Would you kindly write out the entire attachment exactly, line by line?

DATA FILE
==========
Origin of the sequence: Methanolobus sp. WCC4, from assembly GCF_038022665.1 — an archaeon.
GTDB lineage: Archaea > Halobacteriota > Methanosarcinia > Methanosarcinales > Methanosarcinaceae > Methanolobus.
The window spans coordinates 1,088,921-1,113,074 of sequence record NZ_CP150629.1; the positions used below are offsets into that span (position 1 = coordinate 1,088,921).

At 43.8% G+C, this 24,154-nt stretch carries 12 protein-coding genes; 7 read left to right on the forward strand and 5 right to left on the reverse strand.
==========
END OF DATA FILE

Origin of the sequence: Methanolobus sp. WCC4, from assembly GCF_038022665.1 — an archaeon.
GTDB lineage: Archaea > Halobacteriota > Methanosarcinia > Methanosarcinales > Methanosarcinaceae > Methanolobus.
The window spans coordinates 1,088,921-1,113,074 of sequence record NZ_CP150629.1; the positions used below are offsets into that span (position 1 = coordinate 1,088,921).

At 43.8% G+C, this 24,154-nt stretch carries 12 protein-coding genes; 7 read left to right on the forward strand and 5 right to left on the reverse strand.